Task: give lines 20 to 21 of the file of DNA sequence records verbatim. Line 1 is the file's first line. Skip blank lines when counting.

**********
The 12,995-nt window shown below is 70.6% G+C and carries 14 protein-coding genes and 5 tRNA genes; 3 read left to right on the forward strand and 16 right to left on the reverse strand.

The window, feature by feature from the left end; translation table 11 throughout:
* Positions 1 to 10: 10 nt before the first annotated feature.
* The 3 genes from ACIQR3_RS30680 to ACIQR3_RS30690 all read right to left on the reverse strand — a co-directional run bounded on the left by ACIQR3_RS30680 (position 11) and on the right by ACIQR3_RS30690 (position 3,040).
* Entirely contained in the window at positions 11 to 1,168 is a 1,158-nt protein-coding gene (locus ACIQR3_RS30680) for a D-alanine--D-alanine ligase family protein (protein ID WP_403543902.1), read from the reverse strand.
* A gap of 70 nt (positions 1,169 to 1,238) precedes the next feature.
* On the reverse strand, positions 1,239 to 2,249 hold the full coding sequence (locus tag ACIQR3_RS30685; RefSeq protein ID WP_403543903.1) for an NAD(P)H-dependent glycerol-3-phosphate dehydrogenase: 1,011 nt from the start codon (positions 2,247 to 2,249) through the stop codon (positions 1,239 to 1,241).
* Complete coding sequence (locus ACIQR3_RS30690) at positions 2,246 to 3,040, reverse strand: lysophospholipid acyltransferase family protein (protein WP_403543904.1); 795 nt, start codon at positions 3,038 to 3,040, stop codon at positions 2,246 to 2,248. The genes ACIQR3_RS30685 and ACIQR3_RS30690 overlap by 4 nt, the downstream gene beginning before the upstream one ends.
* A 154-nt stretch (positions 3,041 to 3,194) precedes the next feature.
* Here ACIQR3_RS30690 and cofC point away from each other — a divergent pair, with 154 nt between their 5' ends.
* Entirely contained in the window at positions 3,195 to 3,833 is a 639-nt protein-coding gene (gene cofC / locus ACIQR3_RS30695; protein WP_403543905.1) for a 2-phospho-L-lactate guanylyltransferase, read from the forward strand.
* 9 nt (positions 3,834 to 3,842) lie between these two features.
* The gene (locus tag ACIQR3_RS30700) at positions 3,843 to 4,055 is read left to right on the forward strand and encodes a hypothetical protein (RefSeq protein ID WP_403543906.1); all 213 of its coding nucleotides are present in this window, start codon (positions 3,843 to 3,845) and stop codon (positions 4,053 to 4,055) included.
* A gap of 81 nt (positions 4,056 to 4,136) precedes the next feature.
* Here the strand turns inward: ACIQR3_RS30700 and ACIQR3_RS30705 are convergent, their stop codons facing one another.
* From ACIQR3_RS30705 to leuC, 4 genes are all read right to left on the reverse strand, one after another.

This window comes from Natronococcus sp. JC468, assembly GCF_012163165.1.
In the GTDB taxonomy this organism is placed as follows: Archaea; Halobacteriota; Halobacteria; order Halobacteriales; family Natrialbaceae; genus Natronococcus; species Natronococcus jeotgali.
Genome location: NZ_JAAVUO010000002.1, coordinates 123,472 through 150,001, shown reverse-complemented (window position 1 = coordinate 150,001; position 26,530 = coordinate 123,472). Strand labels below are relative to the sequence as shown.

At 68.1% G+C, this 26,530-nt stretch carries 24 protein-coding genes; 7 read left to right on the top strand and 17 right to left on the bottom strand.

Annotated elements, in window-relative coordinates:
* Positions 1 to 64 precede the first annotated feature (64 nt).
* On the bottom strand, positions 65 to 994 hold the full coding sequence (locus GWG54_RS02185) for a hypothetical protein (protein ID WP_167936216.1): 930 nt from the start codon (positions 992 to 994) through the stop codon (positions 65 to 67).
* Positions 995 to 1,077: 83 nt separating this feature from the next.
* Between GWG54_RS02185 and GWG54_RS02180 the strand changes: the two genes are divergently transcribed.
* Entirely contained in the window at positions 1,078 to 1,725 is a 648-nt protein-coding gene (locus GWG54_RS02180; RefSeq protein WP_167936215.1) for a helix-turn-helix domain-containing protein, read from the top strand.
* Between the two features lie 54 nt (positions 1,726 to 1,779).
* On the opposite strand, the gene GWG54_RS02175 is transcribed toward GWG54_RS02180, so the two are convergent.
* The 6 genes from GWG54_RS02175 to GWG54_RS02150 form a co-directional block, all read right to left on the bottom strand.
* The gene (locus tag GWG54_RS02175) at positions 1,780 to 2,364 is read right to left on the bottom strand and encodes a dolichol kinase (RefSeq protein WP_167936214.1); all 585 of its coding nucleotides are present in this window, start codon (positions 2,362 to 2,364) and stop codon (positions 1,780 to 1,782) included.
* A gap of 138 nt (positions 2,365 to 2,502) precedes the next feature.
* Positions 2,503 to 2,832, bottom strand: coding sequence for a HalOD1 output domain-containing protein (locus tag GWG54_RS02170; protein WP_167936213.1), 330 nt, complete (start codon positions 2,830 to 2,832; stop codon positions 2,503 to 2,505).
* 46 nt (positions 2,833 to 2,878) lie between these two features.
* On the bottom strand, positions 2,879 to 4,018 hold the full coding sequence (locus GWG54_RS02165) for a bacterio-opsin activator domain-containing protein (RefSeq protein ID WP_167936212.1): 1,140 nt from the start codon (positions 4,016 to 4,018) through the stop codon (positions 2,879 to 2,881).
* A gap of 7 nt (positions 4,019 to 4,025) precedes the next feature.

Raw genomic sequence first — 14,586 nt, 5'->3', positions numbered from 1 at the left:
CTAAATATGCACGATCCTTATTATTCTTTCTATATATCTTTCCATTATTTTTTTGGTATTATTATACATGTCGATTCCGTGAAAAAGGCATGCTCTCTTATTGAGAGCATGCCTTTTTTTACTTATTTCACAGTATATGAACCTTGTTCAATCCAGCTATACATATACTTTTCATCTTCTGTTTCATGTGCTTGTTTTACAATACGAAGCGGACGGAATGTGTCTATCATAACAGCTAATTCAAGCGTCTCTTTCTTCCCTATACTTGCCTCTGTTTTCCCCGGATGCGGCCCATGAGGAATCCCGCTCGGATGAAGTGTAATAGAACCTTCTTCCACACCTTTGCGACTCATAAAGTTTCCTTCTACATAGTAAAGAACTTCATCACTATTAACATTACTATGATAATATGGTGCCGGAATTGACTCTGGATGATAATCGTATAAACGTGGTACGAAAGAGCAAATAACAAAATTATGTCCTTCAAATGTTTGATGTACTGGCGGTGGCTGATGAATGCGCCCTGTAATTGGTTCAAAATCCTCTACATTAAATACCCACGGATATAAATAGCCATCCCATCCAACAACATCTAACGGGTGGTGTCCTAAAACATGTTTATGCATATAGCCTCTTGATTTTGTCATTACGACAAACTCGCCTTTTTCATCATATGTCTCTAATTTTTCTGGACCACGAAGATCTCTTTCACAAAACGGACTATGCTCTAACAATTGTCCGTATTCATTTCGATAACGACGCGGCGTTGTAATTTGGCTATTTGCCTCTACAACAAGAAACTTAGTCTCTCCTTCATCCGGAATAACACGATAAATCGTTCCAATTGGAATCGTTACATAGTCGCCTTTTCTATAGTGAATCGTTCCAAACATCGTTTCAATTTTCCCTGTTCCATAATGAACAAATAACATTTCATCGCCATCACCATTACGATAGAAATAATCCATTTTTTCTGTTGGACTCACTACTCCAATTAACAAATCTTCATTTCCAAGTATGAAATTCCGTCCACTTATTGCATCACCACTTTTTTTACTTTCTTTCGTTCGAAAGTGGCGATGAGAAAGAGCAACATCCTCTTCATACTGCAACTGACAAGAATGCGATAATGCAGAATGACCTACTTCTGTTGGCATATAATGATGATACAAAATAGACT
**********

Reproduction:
At 68.1% G+C, this 26,530-nt stretch carries 24 protein-coding genes; 7 read left to right on the top strand and 17 right to left on the bottom strand.

Annotated elements, in window-relative coordinates: